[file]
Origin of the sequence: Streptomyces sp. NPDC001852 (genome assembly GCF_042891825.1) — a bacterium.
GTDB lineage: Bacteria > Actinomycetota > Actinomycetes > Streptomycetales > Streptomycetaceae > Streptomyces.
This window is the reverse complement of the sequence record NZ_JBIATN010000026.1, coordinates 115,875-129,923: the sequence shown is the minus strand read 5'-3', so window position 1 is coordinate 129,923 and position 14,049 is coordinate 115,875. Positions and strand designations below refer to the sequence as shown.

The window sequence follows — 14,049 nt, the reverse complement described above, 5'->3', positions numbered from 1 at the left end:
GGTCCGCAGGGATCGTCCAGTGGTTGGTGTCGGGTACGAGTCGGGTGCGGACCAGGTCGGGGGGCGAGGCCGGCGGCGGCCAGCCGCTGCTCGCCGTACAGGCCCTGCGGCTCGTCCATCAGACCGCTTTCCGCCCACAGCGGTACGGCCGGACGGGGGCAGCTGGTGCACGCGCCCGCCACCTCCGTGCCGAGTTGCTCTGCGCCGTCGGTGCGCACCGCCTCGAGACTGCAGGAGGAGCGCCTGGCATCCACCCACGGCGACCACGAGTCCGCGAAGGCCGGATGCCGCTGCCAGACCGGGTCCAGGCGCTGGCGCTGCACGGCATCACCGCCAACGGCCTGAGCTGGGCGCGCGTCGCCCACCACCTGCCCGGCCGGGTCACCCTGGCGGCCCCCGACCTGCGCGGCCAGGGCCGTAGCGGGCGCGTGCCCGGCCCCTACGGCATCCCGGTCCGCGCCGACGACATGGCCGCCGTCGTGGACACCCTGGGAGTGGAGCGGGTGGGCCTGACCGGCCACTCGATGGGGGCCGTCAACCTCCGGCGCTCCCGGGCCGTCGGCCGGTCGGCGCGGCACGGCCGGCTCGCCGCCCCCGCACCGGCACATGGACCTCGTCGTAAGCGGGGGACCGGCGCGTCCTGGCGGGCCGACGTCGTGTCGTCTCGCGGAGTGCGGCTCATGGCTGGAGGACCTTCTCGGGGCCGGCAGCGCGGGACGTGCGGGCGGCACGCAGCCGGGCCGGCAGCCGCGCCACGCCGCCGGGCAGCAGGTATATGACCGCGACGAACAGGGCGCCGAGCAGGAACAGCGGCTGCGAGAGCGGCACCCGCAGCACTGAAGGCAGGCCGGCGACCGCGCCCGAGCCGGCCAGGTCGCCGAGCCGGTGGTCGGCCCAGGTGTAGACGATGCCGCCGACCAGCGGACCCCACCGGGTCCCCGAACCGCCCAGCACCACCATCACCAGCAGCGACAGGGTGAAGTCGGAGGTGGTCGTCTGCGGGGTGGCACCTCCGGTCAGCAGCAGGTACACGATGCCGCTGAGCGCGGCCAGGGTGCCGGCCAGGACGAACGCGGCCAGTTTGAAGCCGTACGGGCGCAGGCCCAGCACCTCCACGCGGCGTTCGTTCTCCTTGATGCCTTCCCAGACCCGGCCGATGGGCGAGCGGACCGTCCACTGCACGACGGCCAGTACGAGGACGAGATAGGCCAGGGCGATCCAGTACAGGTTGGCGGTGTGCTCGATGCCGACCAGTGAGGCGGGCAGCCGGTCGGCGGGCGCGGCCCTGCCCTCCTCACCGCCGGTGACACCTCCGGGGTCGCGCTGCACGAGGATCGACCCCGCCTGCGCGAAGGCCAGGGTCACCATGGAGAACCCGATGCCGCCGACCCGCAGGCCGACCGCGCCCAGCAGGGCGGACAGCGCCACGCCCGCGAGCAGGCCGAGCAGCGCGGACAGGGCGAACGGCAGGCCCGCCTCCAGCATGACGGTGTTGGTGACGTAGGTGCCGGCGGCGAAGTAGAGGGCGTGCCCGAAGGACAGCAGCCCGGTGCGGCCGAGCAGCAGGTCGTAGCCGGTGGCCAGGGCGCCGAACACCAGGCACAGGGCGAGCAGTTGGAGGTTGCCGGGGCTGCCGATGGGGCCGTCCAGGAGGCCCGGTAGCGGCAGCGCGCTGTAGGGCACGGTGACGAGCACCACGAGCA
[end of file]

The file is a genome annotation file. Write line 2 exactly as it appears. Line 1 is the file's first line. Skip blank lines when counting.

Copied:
GTDB lineage: Bacteria > Actinomycetota > Actinomycetes > Streptomycetales > Streptomycetaceae > Streptomyces.